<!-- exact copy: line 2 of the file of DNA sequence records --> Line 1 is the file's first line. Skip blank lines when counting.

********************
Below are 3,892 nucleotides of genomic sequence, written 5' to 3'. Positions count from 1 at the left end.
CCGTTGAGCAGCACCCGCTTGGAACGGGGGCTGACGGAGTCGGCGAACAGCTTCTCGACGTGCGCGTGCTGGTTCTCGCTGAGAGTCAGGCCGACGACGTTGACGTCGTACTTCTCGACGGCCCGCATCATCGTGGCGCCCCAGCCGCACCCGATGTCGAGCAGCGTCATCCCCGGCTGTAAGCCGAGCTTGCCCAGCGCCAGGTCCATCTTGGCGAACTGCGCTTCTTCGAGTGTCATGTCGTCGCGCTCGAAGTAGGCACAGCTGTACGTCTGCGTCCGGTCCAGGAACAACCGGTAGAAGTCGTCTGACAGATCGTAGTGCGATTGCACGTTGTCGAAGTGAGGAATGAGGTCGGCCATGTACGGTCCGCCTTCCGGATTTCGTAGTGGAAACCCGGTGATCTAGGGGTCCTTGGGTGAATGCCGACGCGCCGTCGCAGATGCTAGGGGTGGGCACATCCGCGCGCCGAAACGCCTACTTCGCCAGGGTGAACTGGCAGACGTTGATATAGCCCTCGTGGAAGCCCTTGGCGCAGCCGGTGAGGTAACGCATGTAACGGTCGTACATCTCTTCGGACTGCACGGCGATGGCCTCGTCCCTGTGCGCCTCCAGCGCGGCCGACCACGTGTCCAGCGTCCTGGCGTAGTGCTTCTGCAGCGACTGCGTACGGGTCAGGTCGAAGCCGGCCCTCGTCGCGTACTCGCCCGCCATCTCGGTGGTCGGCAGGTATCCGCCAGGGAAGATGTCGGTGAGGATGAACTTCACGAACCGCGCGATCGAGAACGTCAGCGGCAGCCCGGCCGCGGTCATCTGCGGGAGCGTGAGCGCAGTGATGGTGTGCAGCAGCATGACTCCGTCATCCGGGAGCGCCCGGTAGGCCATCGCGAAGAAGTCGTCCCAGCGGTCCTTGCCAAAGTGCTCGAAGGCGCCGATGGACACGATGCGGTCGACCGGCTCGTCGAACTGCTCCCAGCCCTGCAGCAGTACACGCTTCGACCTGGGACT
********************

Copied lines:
CCGTTGAGCAGCACCCGCTTGGAACGGGGGCTGACGGAGTCGGCGAACAGCTTCTCGACGTGCGCGTGCTGGTTCTCGCTGAGAGTCAGGCCGACGACGTTGACGTCGTACTTCTCGACGGCCCGCATCATCGTGGCGCCCCAGCCGCACCCGATGTCGAGCAGCGTCATCCCCGGCTGTAAGCCGAGCTTGCCCAGCGCCAGGTCCATCTTGGCGAACTGCGCTTCTTCGAGTGTCATGTCGTCGCGCTCGAAGTAGGCACAGCTGTACGTCTGCGTCCGGTCCAGGAACAACCGGTAGAAGTCGTCTGACAGATCGTAGTGCGATTGCACGTTGTCGAAGTGAGGAATGAGGTCGGCCATGTACGGTCCGCCTTCCGGATTTCGTAGTGGAAACCCGGTGATCTAGGGGTCCTTGGGTGAATGCCGACGCGCCGTCGCAGATGCTAGGGGTGGGCACATCCGCGCGCCGAAACGCCTACTTCGCCAGGGTGAACTGGCAGACGTTGATATAGCCCTCGTGGAAGCCCTTGGCGCAGCCGGTGAGGTAACGCATGTAACGGTCGTACATCTCTTCGGACTGCACGGCGATGGCCTCGTCCCTGTGCGCCTCCAGCGCGGCCGACCACGTGTCCAGCGTCCTGGCGTAGTGCTTCTGCAGCGACTGCGTACGGGTCAGGTCGAAGCCGGCCCTCGTCGCGTACTCGCCCGCCATCTCGGTGGTCGGCAGGTATCCGCCAGGGAAGATGTCGGTGAGGATGAACTTCACGAACCGCGCGATCGAGAACGTCAGCGGCAGCCCGGCCGCGGTCATCTGCGGGAGCGTGAGCGCAGTGATGGTGTGCAGCAGCATGACTCCGTCATCCGGGAGCGCCCGGTAGGCCATCGCGAAGAAGTCGTCCCAGCGGTCCTTGCCAAAGTGCTCGAAGGCGCCGATGGACACGATGCGGTCGACCGGCTCGTCGAACTGCTCCCAGCCCTGCAGCAGTACACGCTTCGACCTGGGACT